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The iPhone 5C leaves me feeling a little puzzled. On the one hand it's a great smartphone, and being a carbon copy of the iPhone 5 in terms of performance was certainly no bad thing - although it's terribly old now and barely worth the money.
If you're looking for a cheap as chips iPhone, this MAY still be the one to go for, but you'll really have to not care about apps or anything intensive to really get on board with it.
Now that the iPhone 6 and iPhone 6 Plus are a year old, the iPhone 6S and 6S Plus are here and the 5S has dropped in price, the iPhone 5C looks to be an even tougher sell. Apple's decision to only offer the 8GB version is bizarre. I'm not convinced 16GB is always enough for a modern smartphone, so 8GB definitely isn't.
Of course there's also the spate of users transitioning over from BlackBerry, Windows Phone and Android to consider, plus those entering the smartphone game for the first time.
While many hoped to see the 'budget iPhone', it's good to see the iPhone 5C not comprising on specs and bar the lack of a metal chassis it matched the iPhone 5 every step of the way - but that was a long time ago.
The inclusion of the latest iOS version is a massive boon for the iPhone range in general. The operating system was in dire need of a reboot and iOS 7 has managed to do that with aplomb, bringing a couple of handy new features such as Control Centre to the relative simplicity and solid, fluid interface Apple has offered since its inception.
iOS 9 has refined the experience further and fixed some of the major iOS gripes previously, but it doesn't run as slickly on this ageing phone any longer.
Support for a wide range of 4G bands will be music to the ears of consumers in various countries around the world including the UK where the iPhone 5 was only supported by one network.
Superfast network speeds go hand in hand with web browsing and the iPhone 5C makes mincemeat of most desktop websites, even over Wi-Fi and 3G.
People will be split over the polycarbonate body of the iPhone 5C. To be fair to Apple it is a solid build and seems like it could take a few knocks, but it certainly lacks that premium feeling I've become accustomed to from iPhones.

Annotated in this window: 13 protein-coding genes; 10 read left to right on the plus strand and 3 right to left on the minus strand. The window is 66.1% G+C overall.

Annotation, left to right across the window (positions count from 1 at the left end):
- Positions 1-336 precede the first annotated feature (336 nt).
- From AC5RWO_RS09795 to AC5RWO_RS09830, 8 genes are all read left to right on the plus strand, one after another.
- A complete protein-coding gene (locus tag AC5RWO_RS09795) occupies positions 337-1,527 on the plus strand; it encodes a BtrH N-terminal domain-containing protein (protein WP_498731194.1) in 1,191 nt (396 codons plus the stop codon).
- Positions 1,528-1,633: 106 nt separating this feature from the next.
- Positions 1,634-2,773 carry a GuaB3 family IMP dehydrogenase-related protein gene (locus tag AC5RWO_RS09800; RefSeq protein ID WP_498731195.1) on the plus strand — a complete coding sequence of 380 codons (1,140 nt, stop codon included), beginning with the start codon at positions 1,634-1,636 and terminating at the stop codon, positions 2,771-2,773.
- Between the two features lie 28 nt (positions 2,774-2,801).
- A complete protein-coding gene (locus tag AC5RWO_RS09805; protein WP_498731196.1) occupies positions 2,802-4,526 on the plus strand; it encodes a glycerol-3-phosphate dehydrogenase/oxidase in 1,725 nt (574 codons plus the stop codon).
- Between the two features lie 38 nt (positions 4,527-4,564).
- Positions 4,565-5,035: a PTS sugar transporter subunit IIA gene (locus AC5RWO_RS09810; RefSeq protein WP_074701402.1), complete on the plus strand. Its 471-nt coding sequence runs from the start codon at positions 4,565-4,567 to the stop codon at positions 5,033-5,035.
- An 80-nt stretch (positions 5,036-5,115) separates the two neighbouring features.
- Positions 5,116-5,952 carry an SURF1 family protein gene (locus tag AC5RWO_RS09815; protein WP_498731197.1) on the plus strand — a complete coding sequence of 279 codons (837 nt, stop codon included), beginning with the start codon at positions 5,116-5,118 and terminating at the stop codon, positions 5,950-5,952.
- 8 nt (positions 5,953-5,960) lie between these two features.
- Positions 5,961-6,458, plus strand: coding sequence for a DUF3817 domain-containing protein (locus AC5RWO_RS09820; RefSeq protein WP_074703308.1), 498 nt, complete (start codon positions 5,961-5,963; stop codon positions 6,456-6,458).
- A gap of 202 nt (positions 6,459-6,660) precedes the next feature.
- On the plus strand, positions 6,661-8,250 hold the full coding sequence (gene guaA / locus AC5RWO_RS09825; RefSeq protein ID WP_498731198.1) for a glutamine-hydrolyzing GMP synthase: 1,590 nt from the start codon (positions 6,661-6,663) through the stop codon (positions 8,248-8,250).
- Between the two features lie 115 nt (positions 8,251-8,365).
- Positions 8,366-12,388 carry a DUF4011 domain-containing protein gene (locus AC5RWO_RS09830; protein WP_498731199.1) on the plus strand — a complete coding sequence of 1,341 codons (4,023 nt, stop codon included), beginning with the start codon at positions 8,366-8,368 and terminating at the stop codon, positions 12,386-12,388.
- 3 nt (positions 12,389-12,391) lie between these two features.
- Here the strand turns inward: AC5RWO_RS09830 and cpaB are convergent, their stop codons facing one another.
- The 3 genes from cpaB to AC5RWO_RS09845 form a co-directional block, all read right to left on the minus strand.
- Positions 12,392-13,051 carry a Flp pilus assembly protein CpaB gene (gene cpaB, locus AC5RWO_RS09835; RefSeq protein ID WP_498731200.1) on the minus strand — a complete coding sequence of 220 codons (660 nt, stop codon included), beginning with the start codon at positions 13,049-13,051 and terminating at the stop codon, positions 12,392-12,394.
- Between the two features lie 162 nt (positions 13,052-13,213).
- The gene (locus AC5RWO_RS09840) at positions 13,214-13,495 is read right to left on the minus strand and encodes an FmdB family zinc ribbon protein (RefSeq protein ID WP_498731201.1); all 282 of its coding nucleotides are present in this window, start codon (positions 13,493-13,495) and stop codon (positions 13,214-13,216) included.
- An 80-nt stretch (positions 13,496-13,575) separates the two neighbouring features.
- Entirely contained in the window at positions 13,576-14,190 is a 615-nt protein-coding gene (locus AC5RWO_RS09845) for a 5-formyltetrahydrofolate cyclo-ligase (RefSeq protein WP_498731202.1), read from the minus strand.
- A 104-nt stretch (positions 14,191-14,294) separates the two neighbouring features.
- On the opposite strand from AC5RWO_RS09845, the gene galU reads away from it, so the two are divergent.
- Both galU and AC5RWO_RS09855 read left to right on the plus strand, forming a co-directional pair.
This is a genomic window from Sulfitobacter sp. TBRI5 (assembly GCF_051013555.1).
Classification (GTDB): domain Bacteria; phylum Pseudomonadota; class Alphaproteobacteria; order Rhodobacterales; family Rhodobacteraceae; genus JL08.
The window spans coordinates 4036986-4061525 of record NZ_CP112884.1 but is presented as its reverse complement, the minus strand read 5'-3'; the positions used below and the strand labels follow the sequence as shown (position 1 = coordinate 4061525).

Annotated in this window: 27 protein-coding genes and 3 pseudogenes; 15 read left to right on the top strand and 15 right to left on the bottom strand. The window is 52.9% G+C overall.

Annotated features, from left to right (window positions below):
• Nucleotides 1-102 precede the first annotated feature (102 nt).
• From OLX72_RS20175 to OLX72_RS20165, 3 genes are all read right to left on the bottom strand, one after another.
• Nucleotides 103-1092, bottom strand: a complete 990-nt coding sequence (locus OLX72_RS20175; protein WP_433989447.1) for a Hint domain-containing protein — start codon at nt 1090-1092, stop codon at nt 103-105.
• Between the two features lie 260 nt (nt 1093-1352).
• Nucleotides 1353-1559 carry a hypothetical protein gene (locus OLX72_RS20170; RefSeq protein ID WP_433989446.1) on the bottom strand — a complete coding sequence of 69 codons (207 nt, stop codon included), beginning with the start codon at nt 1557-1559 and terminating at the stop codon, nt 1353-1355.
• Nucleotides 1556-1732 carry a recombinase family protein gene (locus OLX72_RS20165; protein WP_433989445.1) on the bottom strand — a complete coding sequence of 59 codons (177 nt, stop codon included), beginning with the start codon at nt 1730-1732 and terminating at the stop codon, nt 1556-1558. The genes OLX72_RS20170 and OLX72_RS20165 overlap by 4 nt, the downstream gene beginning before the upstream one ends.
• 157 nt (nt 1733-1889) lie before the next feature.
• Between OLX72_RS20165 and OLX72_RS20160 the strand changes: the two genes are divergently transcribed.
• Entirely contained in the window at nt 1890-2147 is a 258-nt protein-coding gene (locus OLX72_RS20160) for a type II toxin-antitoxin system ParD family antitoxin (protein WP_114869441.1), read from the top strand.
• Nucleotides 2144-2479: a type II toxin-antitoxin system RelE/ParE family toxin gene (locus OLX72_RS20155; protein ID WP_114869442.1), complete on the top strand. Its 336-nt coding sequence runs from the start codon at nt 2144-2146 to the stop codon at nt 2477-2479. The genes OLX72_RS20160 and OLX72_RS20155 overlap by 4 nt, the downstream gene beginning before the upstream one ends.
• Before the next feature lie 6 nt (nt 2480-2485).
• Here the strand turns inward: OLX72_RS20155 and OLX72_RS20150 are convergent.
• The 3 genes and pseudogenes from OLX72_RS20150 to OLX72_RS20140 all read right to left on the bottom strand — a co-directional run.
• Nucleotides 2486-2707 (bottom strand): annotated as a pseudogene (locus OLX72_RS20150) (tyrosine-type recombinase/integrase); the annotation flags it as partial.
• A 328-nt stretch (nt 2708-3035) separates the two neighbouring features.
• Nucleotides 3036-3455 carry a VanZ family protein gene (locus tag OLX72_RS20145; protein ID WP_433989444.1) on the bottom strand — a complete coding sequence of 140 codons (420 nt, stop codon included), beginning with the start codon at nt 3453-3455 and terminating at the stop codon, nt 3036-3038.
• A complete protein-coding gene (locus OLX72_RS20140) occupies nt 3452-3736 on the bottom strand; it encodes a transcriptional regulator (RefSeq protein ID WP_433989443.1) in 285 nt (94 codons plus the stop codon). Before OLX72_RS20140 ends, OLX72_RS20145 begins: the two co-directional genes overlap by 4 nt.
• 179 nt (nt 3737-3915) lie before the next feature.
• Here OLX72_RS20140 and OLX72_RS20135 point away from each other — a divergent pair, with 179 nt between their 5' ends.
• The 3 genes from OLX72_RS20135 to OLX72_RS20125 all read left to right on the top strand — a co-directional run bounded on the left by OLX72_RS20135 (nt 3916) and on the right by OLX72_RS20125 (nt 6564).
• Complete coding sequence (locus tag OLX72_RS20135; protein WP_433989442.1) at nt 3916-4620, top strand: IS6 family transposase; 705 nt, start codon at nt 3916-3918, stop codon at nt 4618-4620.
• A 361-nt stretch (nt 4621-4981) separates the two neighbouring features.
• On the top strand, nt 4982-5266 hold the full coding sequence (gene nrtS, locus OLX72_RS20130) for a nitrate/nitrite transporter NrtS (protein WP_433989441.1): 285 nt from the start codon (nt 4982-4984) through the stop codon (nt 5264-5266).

When you're shelling out as much as Apple is asking for the iPhone 5C you have to ask yourself does it feel like it's worth the money you're paying? In all honesty, no - although it's more acceptable now the price is lower.
Thanks to its bright colours the iPhone 5C looks a little like a toy phone (even if it doesn't perhaps feel it in the hand) too - and there are better choices out there for a lower cost.
I did have some other niggles with the iPhone 5C, including poor contact integration and still too much dependence on the main settings menu which just feels unintuitive - but these are problems that have dogged the iPhone range for years, and many users have comfortably negotiated around in the end.
If you're set on buying an iPhone, these minor problems are surmountable - they're just less noticeable on the competition.
In summary the iPhone 5C is a great phone, it's just a shame it's 2012's great phone wrapped in a less appealing shiny plastic body and slapped with a still-premium price tag - and in 2015, that's getting old.
Now that the iPhone 6S and the iPhone 6S Plus have arrived prompting a price drop for the iPhone 5S, there's little reason to look at the iPhone 5C. Even the lowest-ever price tag makes it about as close as Apple will get to a budget offering, but 8GB is not enough storage.
Pricing has always been less of an issue for Apple products as people are prepared to pay a premium for what are generally excellent devices, thoughtfully put together and cleverly engineered.
The iPhone 5C is still all these things, but Apple hasn't pushed the boundaries and thus there's no real incentive for consumers to make the leap - unless they are dead set on owning an iPhone but really can't stretch that extra bit to the iPhone 5S.
If you're agnostic in the market, there are plenty of other options available for the money, and even if you want an iPhone for the first time, I'd still suggest making doubly sure that this is the phone for you, and only on a pay as you go deal.
This phone is simply too old to recommend now - it's only for the very, very few that want the Apple experience but without any plans to use it for media or more than a couple of apps.
First reviewed: September 2013
John joined TechRadar over a decade ago as Staff Writer for Phones, and over the years has built up a vast knowledge of the tech industry. He's interviewed CEOs from some of the world's biggest tech firms, visited their HQs and has appeared on live TV and radio, including Sky News, BBC News, BBC World News, Al Jazeera, LBC and BBC Radio 4. Originally specializing in phones, tablets and wearables, John is now TechRadar's resident automotive expert, reviewing the latest and greatest EVs and PHEVs on the market. John also looks after the day-to-day running of the site.